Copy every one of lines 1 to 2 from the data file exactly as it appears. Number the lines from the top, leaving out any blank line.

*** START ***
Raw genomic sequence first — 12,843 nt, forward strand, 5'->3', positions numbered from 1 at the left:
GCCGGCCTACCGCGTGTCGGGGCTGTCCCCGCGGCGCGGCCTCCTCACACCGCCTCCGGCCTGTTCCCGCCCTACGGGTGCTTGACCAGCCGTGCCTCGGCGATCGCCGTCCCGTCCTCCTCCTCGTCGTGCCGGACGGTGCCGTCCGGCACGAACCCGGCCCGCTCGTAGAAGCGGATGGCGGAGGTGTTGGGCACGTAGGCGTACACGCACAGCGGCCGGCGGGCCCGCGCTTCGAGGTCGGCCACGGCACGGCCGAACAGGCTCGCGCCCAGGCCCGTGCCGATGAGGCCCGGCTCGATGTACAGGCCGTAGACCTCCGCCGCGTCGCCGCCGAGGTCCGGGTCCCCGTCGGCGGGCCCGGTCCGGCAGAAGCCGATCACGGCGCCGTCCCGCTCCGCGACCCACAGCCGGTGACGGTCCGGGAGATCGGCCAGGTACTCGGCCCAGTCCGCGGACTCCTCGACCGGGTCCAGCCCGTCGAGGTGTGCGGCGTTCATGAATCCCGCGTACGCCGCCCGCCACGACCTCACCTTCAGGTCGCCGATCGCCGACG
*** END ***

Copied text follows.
Raw genomic sequence first — 12,843 nt, forward strand, 5'->3', positions numbered from 1 at the left:
GCCGGCCTACCGCGTGTCGGGGCTGTCCCCGCGGCGCGGCCTCCTCACACCGCCTCCGGCCTGTTCCCGCCCTACGGGTGCTTGACCAGCCGTGCCTCGGCGATCGCCGTCCCGTCCTCCTCCTCGTCGTGCCGGACGGTGCCGTCCGGCACGAACCCGGCCCGCTCGTAGAAGCGGATGGCGGAGGTGTTGGGCACGTAGGCGTACACGCACAGCGGCCGGCGGGCCCGCGCTTCGAGGTCGGCCACGGCACGGCCGAACAGGCTCGCGCCCAGGCCCGTGCCGATGAGGCCCGGCTCGATGTACAGGCCGTAGACCTCCGCCGCGTCGCCGCCGAGGTCCGGGTCCCCGTCGGCGGGCCCGGTCCGGCAGAAGCCGATCACGGCGCCGTCCCGCTCCGCGACCCACAGCCGGTGACGGTCCGGGAGATCGGCCAGGTACTCGGCCCAGTCCGCGGACTCCTCGACCGGGTCCAGCCCGTCGAGGTGTGCGGCGTTCATGAATCCCGCGTACGCCGCCCGCCACGACCTCACCTTCAGGTCGCCGATCGCCGACG